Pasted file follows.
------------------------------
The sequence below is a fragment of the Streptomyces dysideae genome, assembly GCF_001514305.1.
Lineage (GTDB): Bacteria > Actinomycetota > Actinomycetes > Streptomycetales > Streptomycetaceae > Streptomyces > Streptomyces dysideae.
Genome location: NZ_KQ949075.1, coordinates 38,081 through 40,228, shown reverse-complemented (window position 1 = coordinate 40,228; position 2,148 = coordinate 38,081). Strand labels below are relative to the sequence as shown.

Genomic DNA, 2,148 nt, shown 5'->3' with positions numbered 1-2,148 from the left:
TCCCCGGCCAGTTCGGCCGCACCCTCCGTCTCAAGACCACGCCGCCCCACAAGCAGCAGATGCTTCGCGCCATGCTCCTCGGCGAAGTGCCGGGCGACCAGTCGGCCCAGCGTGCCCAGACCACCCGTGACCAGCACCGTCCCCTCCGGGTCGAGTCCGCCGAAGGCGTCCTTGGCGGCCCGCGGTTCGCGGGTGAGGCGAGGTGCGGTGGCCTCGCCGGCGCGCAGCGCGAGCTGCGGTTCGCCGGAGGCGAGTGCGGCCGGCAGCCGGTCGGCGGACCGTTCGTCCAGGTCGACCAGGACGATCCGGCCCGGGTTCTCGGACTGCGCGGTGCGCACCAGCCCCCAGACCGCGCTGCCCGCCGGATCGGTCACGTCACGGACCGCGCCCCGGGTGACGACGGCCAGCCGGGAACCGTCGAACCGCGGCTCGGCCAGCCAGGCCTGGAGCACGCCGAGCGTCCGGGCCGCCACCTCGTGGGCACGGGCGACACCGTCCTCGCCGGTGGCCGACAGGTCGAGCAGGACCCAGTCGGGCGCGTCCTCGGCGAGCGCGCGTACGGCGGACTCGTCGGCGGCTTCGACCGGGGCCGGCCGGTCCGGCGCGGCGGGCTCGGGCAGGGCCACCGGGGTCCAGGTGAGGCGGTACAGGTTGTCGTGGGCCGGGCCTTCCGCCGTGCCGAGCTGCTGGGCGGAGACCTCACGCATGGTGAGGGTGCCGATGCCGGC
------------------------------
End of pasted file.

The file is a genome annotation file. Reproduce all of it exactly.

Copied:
The sequence below is a fragment of the Streptomyces dysideae genome, assembly GCF_001514305.1.
Lineage (GTDB): Bacteria > Actinomycetota > Actinomycetes > Streptomycetales > Streptomycetaceae > Streptomyces > Streptomyces dysideae.
Genome location: NZ_KQ949075.1, coordinates 38,081 through 40,228, shown reverse-complemented (window position 1 = coordinate 40,228; position 2,148 = coordinate 38,081). Strand labels below are relative to the sequence as shown.

Genomic DNA, 2,148 nt, shown 5'->3' with positions numbered 1-2,148 from the left:
TCCCCGGCCAGTTCGGCCGCACCCTCCGTCTCAAGACCACGCCGCCCCACAAGCAGCAGATGCTTCGCGCCATGCTCCTCGGCGAAGTGCCGGGCGACCAGTCGGCCCAGCGTGCCCAGACCACCCGTGACCAGCACCGTCCCCTCCGGGTCGAGTCCGCCGAAGGCGTCCTTGGCGGCCCGCGGTTCGCGGGTGAGGCGAGGTGCGGTGGCCTCGCCGGCGCGCAGCGCGAGCTGCGGTTCGCCGGAGGCGAGTGCGGCCGGCAGCCGGTCGGCGGACCGTTCGTCCAGGTCGACCAGGACGATCCGGCCCGGGTTCTCGGACTGCGCGGTGCGCACCAGCCCCCAGACCGCGCTGCCCGCCGGATCGGTCACGTCACGGACCGCGCCCCGGGTGACGACGGCCAGCCGGGAACCGTCGAACCGCGGCTCGGCCAGCCAGGCCTGGAGCACGCCGAGCGTCCGGGCCGCCACCTCGTGGGCACGGGCGACACCGTCCTCGCCGGTGGCCGACAGGTCGAGCAGGACCCAGTCGGGCGCGTCCTCGGCGAGCGCGCGTACGGCGGACTCGTCGGCGGCTTCGACCGGGGCCGGCCGGTCCGGCGCGGCGGGCTCGGGCAGGGCCACCGGGGTCCAGGTGAGGCGGTACAGGTTGTCGTGGGCCGGGCCTTCCGCCGTGCCGAGCTGCTGGGCGGAGACCTCACGCATGGTGAGGGTGCCGATGCCGGC